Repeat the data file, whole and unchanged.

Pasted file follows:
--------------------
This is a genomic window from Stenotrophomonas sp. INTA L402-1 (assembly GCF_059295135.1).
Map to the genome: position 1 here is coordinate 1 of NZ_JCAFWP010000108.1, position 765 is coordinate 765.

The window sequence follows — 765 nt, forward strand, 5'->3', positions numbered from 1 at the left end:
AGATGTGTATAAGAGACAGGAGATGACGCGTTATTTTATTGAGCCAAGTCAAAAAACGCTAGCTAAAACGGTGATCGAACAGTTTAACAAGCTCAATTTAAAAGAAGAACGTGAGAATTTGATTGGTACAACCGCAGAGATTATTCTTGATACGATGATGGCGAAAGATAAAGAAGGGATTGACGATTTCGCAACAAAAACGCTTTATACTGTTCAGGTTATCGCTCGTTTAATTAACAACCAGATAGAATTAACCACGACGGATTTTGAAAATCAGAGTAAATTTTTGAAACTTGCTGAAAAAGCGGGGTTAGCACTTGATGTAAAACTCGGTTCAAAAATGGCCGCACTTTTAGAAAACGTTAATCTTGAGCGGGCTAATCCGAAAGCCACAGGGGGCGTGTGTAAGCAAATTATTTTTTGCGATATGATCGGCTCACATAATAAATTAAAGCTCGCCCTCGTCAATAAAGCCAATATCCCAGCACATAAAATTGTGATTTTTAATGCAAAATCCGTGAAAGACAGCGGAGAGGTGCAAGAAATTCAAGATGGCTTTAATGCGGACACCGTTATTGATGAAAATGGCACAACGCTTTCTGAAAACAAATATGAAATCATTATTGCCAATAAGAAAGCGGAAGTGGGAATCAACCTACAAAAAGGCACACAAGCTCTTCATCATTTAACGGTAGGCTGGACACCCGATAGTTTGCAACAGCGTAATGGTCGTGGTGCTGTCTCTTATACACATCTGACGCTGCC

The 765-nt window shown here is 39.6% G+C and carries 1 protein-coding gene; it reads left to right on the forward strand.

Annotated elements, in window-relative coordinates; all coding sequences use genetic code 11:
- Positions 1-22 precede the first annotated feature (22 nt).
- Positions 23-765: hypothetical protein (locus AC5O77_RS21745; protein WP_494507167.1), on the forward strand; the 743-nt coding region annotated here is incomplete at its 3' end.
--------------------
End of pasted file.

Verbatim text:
This is a genomic window from Stenotrophomonas sp. INTA L402-1 (assembly GCF_059295135.1).
Map to the genome: position 1 here is coordinate 1 of NZ_JCAFWP010000108.1, position 765 is coordinate 765.

The window sequence follows — 765 nt, forward strand, 5'->3', positions numbered from 1 at the left end:
AGATGTGTATAAGAGACAGGAGATGACGCGTTATTTTATTGAGCCAAGTCAAAAAACGCTAGCTAAAACGGTGATCGAACAGTTTAACAAGCTCAATTTAAAAGAAGAACGTGAGAATTTGATTGGTACAACCGCAGAGATTATTCTTGATACGATGATGGCGAAAGATAAAGAAGGGATTGACGATTTCGCAACAAAAACGCTTTATACTGTTCAGGTTATCGCTCGTTTAATTAACAACCAGATAGAATTAACCACGACGGATTTTGAAAATCAGAGTAAATTTTTGAAACTTGCTGAAAAAGCGGGGTTAGCACTTGATGTAAAACTCGGTTCAAAAATGGCCGCACTTTTAGAAAACGTTAATCTTGAGCGGGCTAATCCGAAAGCCACAGGGGGCGTGTGTAAGCAAATTATTTTTTGCGATATGATCGGCTCACATAATAAATTAAAGCTCGCCCTCGTCAATAAAGCCAATATCCCAGCACATAAAATTGTGATTTTTAATGCAAAATCCGTGAAAGACAGCGGAGAGGTGCAAGAAATTCAAGATGGCTTTAATGCGGACACCGTTATTGATGAAAATGGCACAACGCTTTCTGAAAACAAATATGAAATCATTATTGCCAATAAGAAAGCGGAAGTGGGAATCAACCTACAAAAAGGCACACAAGCTCTTCATCATTTAACGGTAGGCTGGACACCCGATAGTTTGCAACAGCGTAATGGTCGTGGTGCTGTCTCTTATACACATCTGACGCTGCC

The 765-nt window shown here is 39.6% G+C and carries 1 protein-coding gene; it reads left to right on the forward strand.

Annotated elements, in window-relative coordinates; all coding sequences use genetic code 11:
- Positions 1-22 precede the first annotated feature (22 nt).
- Positions 23-765: hypothetical protein (locus AC5O77_RS21745; protein WP_494507167.1), on the forward strand; the 743-nt coding region annotated here is incomplete at its 3' end.